The watch has a “Performance” mode that tracks one sport at a time and allows you to toggle between workout types and even set up custom workout types.  This is the standard mode and the one I use the most.  It also has a “Multisport” mode, which you can configure to track a triathlon or duathlon, including transitions, with the touch of a button.  I really like this feature BUT, the one issue I have with the watch makes this mode a button fumbling challenge in the delirium of a race.  My only real problem with the watch so far is the placement of the buttons.  Where the Garmin has the start and lap buttons on the face of the watch, the Timex kept the old design where the start/lap button is on top but the stop (and in the case of multisport)/next event button is on the side.  While this doesn’t seem like a big deal, it is.  The button is too easily pushed by accident during the mad scramble of transition or even just moving around on the bike or run.  The end result in my first race (a duathlon) was a useless event recording because, apparently, I had accidentally bumped the next event button at about .5 miles into the race and ended up with one of the longer transitions in history.

The fix for this is pressing and holding the Enter button for a couple of seconds to lock the buttons, thus eliminating long transitions, etc.  BUT, while this is great for single sports (and worked perfectly the next weekend at a 5K), having to press and hold to lock (while swimming…?), then press and hold to unlock (while trying to run into transition from the water), then press the next event button, then not bumping the button accidentally in transition, then pressing the next event button while running with or mounting your bike, then pressing the Lock button and holding for a few seconds while trying to RIDE your bike…. etc.  Get the picture?  It is either going to take a LOT of practice to get down, or I’m going to abandon it.  We’ll see.  It’s too bad you can’t configure the Start/Lap button to be the next event button so there is less chance of bumping it.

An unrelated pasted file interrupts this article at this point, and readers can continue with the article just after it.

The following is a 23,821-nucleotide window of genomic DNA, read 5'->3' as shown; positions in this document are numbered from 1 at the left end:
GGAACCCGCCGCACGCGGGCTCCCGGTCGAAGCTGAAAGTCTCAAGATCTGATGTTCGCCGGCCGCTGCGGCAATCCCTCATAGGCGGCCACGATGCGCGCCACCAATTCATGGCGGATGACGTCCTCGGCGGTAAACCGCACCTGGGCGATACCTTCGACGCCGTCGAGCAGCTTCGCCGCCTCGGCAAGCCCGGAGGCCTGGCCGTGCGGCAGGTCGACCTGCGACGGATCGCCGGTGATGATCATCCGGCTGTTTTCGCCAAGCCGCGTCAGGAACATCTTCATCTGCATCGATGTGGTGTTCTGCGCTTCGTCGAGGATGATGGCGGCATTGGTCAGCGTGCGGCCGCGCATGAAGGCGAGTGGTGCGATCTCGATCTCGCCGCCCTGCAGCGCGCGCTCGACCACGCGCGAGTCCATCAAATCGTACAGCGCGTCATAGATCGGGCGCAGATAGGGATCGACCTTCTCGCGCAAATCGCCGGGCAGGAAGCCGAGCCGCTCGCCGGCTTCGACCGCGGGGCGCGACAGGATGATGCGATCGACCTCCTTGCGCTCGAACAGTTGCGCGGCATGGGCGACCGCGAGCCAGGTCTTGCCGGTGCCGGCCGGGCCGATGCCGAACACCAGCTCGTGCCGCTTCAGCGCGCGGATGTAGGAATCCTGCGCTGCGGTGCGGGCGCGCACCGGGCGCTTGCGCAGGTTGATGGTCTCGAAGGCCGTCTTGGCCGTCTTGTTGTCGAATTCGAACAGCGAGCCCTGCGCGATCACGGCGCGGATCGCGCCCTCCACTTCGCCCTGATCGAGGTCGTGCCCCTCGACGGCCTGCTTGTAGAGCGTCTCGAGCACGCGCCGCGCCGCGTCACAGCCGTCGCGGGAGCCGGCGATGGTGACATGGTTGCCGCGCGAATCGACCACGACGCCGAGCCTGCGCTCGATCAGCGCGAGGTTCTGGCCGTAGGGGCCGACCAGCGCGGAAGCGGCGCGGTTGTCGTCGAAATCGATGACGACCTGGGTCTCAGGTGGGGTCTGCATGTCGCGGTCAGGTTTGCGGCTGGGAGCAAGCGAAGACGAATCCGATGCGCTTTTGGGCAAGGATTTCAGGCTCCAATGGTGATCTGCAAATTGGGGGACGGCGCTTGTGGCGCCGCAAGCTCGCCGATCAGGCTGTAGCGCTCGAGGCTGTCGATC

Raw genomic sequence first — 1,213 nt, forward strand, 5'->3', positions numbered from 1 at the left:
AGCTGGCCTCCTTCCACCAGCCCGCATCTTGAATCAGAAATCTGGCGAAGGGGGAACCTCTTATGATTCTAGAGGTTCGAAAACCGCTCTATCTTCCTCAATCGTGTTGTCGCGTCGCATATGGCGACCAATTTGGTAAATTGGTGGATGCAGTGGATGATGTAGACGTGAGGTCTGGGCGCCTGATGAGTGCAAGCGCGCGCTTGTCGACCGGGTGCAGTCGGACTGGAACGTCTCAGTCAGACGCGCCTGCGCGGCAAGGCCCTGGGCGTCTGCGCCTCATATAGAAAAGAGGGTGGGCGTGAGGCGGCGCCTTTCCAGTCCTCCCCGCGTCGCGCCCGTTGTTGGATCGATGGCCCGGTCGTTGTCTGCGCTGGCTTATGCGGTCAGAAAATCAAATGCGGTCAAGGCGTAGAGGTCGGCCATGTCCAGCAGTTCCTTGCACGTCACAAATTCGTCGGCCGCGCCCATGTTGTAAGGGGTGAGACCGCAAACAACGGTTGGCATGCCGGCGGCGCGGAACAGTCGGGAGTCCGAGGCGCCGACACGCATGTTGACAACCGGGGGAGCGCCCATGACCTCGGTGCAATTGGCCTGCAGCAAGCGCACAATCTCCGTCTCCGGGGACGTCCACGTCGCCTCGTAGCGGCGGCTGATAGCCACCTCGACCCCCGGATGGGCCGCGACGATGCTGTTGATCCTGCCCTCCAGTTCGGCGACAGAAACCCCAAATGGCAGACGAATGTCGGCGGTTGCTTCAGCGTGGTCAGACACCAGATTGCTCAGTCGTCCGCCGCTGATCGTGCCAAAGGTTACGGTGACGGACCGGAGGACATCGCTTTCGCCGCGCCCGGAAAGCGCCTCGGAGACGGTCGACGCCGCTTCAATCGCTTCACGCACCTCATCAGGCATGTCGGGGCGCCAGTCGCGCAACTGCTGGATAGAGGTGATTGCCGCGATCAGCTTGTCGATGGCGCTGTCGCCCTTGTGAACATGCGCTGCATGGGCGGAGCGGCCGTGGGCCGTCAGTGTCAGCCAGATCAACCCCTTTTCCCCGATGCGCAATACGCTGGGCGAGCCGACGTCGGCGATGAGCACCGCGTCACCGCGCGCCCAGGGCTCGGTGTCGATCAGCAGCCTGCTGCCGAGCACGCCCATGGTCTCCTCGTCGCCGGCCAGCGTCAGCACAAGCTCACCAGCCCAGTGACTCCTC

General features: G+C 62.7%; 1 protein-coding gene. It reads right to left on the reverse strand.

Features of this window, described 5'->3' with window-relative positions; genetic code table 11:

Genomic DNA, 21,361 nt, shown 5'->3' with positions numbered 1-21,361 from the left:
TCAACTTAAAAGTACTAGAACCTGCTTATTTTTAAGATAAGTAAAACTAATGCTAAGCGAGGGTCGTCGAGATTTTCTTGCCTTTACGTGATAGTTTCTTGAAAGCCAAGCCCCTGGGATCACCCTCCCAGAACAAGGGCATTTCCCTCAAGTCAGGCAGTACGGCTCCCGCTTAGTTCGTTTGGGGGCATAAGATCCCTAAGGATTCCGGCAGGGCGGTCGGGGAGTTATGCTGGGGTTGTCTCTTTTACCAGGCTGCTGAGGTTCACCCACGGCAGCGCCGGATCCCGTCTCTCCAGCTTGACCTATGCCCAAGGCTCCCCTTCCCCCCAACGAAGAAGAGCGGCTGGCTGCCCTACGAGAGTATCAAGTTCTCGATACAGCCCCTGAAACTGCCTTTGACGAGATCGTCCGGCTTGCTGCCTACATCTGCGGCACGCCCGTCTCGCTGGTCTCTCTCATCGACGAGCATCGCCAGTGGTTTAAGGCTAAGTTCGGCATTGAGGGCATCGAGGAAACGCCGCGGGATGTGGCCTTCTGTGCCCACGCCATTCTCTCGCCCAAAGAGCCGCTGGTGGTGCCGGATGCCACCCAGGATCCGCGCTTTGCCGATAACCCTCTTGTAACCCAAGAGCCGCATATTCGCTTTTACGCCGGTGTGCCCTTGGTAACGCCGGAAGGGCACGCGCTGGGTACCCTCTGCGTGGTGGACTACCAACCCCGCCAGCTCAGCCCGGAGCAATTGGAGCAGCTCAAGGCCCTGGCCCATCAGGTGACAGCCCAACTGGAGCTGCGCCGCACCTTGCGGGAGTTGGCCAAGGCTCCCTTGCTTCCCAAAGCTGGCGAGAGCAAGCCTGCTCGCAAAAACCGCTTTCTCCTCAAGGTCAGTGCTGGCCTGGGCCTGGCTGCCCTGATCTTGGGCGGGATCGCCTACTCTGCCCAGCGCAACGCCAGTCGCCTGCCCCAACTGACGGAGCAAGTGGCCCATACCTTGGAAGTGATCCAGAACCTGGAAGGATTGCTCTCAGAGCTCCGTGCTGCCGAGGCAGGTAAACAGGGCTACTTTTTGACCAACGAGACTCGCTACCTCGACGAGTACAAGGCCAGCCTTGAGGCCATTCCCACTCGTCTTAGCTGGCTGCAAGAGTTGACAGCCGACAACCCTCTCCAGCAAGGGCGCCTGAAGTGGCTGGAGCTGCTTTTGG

I went to my local MTB park and rode through the woods for an hour or so and never had the watch drop a satellite.  It measured my route and mileage accurately.  I ran the same route on the trail the next day and came up with the same mileage plus or minus a couple hundredths.  Good enough for me.